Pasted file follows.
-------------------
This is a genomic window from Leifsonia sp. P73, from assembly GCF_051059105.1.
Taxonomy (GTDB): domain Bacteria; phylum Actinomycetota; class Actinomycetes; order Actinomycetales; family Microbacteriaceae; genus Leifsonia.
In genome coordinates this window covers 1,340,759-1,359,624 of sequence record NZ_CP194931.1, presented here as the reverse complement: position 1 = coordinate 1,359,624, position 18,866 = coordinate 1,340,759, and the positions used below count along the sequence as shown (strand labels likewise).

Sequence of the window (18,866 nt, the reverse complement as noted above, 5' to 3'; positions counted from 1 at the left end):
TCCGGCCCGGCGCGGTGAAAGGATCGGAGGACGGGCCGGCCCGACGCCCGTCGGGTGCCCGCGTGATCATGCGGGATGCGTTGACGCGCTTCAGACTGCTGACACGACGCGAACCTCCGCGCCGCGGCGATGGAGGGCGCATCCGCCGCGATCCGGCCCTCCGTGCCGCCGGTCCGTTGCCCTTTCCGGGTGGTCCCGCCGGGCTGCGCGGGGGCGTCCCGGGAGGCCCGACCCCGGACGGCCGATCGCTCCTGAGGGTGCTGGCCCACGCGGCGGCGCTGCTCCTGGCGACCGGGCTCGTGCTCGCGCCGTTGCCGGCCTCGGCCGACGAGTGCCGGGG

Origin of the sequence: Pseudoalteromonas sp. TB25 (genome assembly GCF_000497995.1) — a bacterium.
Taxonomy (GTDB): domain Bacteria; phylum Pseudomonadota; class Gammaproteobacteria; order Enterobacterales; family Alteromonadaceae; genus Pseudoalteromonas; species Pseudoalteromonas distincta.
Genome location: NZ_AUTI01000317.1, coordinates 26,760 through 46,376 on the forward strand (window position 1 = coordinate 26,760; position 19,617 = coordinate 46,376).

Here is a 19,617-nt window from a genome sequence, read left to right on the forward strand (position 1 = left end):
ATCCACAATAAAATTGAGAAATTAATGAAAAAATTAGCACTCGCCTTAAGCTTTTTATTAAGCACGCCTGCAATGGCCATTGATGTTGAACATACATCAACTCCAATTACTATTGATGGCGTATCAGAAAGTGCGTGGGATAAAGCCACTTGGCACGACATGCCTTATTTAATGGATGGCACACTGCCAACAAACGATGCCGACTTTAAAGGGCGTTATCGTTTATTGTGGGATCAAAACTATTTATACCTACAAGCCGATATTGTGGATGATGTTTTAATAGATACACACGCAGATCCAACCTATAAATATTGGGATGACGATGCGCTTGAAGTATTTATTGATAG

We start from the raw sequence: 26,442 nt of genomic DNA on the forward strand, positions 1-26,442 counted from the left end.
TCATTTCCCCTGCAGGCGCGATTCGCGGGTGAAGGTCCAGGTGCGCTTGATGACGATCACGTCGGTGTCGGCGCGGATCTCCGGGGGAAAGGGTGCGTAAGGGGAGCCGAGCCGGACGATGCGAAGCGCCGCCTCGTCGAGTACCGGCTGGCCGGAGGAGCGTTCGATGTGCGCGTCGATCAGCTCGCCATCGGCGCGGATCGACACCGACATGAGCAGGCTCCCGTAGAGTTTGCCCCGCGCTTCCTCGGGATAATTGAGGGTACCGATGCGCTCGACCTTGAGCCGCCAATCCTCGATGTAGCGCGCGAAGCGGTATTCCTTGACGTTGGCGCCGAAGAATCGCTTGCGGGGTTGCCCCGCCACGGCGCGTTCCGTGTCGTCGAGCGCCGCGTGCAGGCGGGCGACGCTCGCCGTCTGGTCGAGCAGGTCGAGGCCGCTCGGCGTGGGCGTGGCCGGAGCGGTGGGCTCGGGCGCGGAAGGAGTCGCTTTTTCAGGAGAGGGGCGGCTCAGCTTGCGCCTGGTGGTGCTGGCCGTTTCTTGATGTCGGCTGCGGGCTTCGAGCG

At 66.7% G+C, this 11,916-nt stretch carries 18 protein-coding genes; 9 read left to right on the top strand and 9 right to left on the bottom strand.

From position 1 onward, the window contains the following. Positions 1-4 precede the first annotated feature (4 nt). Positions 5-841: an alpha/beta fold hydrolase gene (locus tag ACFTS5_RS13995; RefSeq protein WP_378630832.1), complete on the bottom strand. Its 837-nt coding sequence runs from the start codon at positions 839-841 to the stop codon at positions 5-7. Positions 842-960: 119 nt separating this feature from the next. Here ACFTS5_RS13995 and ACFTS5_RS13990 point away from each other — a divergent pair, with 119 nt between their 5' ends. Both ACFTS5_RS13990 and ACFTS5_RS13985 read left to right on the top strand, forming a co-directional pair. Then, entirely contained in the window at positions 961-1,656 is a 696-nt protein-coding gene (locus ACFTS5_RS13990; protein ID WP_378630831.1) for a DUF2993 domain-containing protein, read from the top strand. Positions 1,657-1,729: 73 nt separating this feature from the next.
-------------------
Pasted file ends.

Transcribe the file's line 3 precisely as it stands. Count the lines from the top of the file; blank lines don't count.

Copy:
In genome coordinates this window covers 1,340,759-1,359,624 of sequence record NZ_CP194931.1, presented here as the reverse complement: position 1 = coordinate 1,359,624, position 18,866 = coordinate 1,340,759, and the positions used below count along the sequence as shown (strand labels likewise).